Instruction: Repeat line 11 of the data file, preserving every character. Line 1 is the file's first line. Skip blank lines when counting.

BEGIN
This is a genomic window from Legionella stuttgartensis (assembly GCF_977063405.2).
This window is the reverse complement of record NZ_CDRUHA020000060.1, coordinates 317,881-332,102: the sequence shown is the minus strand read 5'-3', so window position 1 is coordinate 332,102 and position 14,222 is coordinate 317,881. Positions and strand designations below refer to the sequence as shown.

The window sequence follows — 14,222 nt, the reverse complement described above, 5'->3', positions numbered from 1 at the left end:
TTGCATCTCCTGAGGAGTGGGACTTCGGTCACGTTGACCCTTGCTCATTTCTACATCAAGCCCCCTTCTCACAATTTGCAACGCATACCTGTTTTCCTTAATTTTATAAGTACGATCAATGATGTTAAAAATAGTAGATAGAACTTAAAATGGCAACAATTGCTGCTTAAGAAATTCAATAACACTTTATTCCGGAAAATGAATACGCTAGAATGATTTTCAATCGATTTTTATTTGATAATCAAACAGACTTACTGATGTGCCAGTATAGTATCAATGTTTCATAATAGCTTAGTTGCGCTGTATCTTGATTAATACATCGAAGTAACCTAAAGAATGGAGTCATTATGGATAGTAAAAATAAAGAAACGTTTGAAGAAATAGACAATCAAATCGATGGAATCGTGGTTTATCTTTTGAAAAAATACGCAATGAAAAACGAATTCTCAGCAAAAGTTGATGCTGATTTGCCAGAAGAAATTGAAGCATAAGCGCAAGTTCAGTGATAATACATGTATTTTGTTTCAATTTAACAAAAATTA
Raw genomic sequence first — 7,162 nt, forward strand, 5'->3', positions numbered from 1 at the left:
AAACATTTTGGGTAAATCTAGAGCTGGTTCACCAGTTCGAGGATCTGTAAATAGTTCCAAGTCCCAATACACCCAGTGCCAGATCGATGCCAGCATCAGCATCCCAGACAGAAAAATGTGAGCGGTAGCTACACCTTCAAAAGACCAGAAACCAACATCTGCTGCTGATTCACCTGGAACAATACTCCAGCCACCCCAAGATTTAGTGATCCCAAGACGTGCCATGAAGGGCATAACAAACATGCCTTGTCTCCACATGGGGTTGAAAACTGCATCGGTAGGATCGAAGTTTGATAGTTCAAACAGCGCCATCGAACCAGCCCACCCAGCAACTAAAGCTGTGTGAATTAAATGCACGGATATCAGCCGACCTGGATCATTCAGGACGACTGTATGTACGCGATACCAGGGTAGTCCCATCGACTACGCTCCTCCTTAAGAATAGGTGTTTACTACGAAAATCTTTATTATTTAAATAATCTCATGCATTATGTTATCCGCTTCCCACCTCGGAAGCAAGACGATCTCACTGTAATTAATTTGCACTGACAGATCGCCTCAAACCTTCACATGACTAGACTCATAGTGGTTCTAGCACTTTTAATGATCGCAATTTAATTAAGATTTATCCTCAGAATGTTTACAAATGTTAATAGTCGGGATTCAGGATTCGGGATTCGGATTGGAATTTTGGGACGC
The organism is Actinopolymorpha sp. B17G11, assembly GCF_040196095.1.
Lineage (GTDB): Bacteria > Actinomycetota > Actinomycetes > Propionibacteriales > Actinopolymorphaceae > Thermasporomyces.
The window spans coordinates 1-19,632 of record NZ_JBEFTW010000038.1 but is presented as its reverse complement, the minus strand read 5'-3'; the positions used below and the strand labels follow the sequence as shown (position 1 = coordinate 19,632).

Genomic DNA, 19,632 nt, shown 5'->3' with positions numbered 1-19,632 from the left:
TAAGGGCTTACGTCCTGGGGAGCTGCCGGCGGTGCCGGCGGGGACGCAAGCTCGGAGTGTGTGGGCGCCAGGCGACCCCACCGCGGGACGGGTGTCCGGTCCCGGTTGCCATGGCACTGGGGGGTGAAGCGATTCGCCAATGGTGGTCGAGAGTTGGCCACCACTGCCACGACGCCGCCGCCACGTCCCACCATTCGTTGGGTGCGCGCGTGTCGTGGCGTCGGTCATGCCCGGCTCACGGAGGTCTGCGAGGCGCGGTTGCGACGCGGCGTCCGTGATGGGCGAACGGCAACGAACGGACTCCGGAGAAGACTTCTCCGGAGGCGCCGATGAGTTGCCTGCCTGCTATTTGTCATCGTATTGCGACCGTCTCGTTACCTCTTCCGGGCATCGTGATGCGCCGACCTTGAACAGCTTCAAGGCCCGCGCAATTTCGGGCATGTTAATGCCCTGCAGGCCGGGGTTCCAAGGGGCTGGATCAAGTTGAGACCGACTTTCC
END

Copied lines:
TAAGGGCTTACGTCCTGGGGAGCTGCCGGCGGTGCCGGCGGGGACGCAAGCTCGGAGTGTGTGGGCGCCAGGCGACCCCACCGCGGGACGGGTGTCCGGTCCCGGTTGCCATGGCACTGGGGGGTGAAGCGATTCGCCAATGGTGGTCGAGAGTTGGCCACCACTGCCACGACGCCGCCGCCACGTCCCACCATTCGTTGGGTGCGCGCGTGTCGTGGCGTCGGTCATGCCCGGCTCACGGAGGTCTGCGAGGCGCGGTTGCGACGCGGCGTCCGTGATGGGCGAACGGCAACGAACGGACTCCGGAGAAGACTTCTCCGGAGGCGCCGATGAGTTGCCTGCCTGCTATTTGTCATCGTATTGCGACCGTCTCGTTACCTCTTCCGGGCATCGTGATGCGCCGACCTTGAACAGCTTCAAGGCCCGCGCAATTTCGGGCATGTTAATGCCCTGCAGGCCGGGGTTCCAAGGGGCTGGATCAAGTTGAGACCGACTTTCC